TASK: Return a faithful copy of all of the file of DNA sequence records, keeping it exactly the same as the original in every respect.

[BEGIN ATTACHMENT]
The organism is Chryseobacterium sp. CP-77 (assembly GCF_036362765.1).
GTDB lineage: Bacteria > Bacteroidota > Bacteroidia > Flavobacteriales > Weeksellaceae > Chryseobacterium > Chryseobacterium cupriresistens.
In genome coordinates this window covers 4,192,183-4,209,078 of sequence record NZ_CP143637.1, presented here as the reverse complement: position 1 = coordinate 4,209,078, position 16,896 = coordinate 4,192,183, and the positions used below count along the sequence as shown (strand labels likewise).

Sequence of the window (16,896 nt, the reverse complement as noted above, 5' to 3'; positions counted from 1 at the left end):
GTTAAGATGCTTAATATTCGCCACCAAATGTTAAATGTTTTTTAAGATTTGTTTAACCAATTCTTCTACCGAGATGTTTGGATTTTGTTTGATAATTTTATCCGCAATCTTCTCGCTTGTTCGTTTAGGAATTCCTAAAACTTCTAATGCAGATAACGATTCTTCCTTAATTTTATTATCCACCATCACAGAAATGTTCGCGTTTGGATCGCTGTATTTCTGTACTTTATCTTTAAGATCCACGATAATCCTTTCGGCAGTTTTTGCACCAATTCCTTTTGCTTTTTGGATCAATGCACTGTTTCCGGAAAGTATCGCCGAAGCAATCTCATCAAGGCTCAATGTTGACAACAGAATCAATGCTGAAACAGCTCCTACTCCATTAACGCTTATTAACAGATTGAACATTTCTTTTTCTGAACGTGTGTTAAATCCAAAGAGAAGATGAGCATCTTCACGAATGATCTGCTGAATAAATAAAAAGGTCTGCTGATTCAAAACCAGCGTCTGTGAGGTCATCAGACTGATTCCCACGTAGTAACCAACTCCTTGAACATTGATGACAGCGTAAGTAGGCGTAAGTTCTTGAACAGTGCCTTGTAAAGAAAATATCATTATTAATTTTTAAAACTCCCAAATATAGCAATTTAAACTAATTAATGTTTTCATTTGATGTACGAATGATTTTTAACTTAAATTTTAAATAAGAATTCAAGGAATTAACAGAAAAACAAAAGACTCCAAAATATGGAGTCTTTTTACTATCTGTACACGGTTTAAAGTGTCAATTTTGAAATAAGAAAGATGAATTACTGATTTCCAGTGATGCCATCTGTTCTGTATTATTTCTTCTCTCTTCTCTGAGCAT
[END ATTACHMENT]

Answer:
The organism is Chryseobacterium sp. CP-77 (assembly GCF_036362765.1).
GTDB lineage: Bacteria > Bacteroidota > Bacteroidia > Flavobacteriales > Weeksellaceae > Chryseobacterium > Chryseobacterium cupriresistens.
In genome coordinates this window covers 4,192,183-4,209,078 of sequence record NZ_CP143637.1, presented here as the reverse complement: position 1 = coordinate 4,209,078, position 16,896 = coordinate 4,192,183, and the positions used below count along the sequence as shown (strand labels likewise).

Sequence of the window (16,896 nt, the reverse complement as noted above, 5' to 3'; positions counted from 1 at the left end):
GTTAAGATGCTTAATATTCGCCACCAAATGTTAAATGTTTTTTAAGATTTGTTTAACCAATTCTTCTACCGAGATGTTTGGATTTTGTTTGATAATTTTATCCGCAATCTTCTCGCTTGTTCGTTTAGGAATTCCTAAAACTTCTAATGCAGATAACGATTCTTCCTTAATTTTATTATCCACCATCACAGAAATGTTCGCGTTTGGATCGCTGTATTTCTGTACTTTATCTTTAAGATCCACGATAATCCTTTCGGCAGTTTTTGCACCAATTCCTTTTGCTTTTTGGATCAATGCACTGTTTCCGGAAAGTATCGCCGAAGCAATCTCATCAAGGCTCAATGTTGACAACAGAATCAATGCTGAAACAGCTCCTACTCCATTAACGCTTATTAACAGATTGAACATTTCTTTTTCTGAACGTGTGTTAAATCCAAAGAGAAGATGAGCATCTTCACGAATGATCTGCTGAATAAATAAAAAGGTCTGCTGATTCAAAACCAGCGTCTGTGAGGTCATCAGACTGATTCCCACGTAGTAACCAACTCCTTGAACATTGATGACAGCGTAAGTAGGCGTAAGTTCTTGAACAGTGCCTTGTAAAGAAAATATCATTATTAATTTTTAAAACTCCCAAATATAGCAATTTAAACTAATTAATGTTTTCATTTGATGTACGAATGATTTTTAACTTAAATTTTAAATAAGAATTCAAGGAATTAACAGAAAAACAAAAGACTCCAAAATATGGAGTCTTTTTACTATCTGTACACGGTTTAAAGTGTCAATTTTGAAATAAGAAAGATGAATTACTGATTTCCAGTGATGCCATCTGTTCTGTATTATTTCTTCTCTCTTCTCTGAGCAT